But that can hurt. Especially over thorns and rocks and sharp sticks and stinging ants and whatnot. So, this week, I donned a pair of Kevlar toe socks from the Swiss Barefoot Company. Those provide the feeling and dexterity of going barefoot, but keep my feet from being cut or abraded. I was free to focus on foot placement and matching the pace of the world around me and not worry about stepping on all the blackberry brambles. It was in these that I was able to sneak up on that Ranger and the bear and I was so impressed I’ll be using them on all future hunting trips that require stalking. They’re on Kickstarter now in an updated, Dyneema thread form that’s even stronger.
I also wore those Lululemon ABC trousers I’ve told you about before. They breathed well and wear silently, while providing secure pockets for your things. And a merino T-shirt which is again silent and breathable, this one was from Westcomb. The Lululemons survived a solid day of crawling through a blackberry thicket on a blood trail, but the T-shirt did not.
Movement, Foot Placement and Stringing it All Together
While stalking the bear, we were getting intermittent breezes and planes and helicopters passing overhead. I was able to use the movement and noise of that wind to disguise my movements and noise and the aircraft just for noise. You can do the same with similar environmental factors, often created by the quarry itself.
If the world around you is still and silent, you need to be still and silent yourself.
Use the Fox Walk, as taught by Tom Brown. It really does work. I was taught it by a Cherokee as a kid and have used it ever since, to great effect. Combined with going barefoot or in the toe socks, this is how I transform from just plain sneaky, to utterly silent.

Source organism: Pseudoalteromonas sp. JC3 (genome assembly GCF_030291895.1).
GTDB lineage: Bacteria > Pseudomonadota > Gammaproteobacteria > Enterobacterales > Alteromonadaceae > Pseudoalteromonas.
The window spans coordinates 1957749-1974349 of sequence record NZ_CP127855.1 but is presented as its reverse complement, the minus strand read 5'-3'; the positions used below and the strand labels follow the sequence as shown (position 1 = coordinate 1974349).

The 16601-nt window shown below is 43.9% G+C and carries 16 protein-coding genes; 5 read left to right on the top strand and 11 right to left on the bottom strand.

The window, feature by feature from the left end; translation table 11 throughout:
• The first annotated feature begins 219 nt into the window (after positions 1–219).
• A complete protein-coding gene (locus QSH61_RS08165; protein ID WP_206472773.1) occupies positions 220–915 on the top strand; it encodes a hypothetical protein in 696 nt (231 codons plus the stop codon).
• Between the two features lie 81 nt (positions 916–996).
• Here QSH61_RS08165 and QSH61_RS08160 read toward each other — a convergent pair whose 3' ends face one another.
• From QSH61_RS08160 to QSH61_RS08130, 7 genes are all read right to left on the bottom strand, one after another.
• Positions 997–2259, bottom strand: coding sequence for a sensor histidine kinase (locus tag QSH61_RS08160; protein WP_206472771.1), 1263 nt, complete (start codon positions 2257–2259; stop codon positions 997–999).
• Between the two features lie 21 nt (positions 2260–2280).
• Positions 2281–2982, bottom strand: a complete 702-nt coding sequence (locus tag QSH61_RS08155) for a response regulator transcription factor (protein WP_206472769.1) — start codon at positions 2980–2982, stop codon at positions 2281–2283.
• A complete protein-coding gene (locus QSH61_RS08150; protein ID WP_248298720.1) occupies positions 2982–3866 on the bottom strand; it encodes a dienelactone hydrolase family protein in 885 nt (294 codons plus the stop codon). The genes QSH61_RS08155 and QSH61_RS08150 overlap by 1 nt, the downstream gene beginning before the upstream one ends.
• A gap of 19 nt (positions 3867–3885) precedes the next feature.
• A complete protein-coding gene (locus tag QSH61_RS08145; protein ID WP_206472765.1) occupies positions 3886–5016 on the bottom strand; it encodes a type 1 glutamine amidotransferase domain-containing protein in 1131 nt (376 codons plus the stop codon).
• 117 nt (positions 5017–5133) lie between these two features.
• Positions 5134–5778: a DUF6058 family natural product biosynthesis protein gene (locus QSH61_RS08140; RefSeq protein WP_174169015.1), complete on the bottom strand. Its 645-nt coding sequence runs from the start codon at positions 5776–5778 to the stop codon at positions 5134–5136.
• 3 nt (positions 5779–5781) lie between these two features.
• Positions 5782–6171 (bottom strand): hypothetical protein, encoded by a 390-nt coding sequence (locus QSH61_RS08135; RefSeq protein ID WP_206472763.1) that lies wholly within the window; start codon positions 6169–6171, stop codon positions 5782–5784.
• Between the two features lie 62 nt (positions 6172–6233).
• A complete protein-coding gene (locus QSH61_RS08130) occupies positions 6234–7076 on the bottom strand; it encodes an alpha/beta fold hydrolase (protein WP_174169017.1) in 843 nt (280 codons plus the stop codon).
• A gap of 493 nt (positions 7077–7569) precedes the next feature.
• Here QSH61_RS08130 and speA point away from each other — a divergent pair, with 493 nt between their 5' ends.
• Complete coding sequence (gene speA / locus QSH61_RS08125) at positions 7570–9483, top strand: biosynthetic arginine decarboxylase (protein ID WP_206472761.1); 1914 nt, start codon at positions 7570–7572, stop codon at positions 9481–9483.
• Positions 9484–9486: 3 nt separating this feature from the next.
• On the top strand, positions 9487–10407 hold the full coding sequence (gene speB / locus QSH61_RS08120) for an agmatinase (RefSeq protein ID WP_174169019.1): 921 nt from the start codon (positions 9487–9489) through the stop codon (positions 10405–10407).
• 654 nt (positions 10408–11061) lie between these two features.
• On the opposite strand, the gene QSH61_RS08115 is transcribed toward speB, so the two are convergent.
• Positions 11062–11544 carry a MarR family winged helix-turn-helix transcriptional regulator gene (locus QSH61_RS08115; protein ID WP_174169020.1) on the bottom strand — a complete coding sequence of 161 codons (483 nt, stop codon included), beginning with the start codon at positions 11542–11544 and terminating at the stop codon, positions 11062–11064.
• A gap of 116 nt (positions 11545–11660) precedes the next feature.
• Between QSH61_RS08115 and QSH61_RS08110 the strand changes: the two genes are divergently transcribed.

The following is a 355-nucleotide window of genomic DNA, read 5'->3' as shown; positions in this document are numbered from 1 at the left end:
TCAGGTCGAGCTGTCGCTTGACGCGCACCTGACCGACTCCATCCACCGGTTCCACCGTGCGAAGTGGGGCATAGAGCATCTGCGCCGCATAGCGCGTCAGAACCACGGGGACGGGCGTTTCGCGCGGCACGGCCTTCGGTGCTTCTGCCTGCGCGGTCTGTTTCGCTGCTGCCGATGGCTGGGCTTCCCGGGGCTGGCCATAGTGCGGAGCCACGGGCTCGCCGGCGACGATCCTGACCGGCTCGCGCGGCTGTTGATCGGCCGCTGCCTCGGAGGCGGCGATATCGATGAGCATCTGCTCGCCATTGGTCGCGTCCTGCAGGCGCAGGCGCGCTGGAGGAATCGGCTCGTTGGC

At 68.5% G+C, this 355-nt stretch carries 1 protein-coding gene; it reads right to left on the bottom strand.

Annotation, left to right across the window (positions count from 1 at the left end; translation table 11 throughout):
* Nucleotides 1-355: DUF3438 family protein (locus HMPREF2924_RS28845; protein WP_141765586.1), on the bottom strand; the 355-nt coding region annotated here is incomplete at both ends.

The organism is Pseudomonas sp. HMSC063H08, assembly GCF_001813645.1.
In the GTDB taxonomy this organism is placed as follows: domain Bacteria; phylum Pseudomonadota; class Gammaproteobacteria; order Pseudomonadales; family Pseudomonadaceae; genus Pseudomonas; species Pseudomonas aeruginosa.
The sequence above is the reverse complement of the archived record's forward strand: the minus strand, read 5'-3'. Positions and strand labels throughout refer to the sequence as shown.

Observe the ground you are about to pass over and pick a path that’s as free as possible of noise makers like dry leaves and snapping twigs. As you place each foot, feel for those things before you shift your weight and don’t bear down on them if you detect them. Find a better place to put your foot.
And if you do make a noise, freeze. Do so until attention has shifted off you.
Stay in shadows, match the movement of the vegetation and no one will see you coming.
Practise, Practise and Practise
You don’t need to go outdoors to practise all this stuff. I do it every day, everywhere I go, attempting to enter rooms and move through crowds undetected. Examine your actions and their consequences. When and why did people notice you? Experiment. Try different things.
And, when you are outside, practics good noise discipline. Don’t just stomp along a trail because you’re not hunting, treat your hike as not only an opportunity to practice stalking, but also to see the wildlife.
If you go in a group, walk away when they’re not looking and attempt to approach them undetected. Don’t tell them what you’re doing.
See a deer? See how close you can get to it before it detects you. And, when it does, what cause it? Was it the direction of the wind blowing your scent towards it? Was it a flash of reflection in sunlight? Was it you breaking a twig under your feet? Learn a lesson every single time and improve due to it. The net result will be a better outdoors experience altogether.
This article originally appeared on Indefinitely Wild, Gizmodo's blog on adventure travel and the gear that gets us there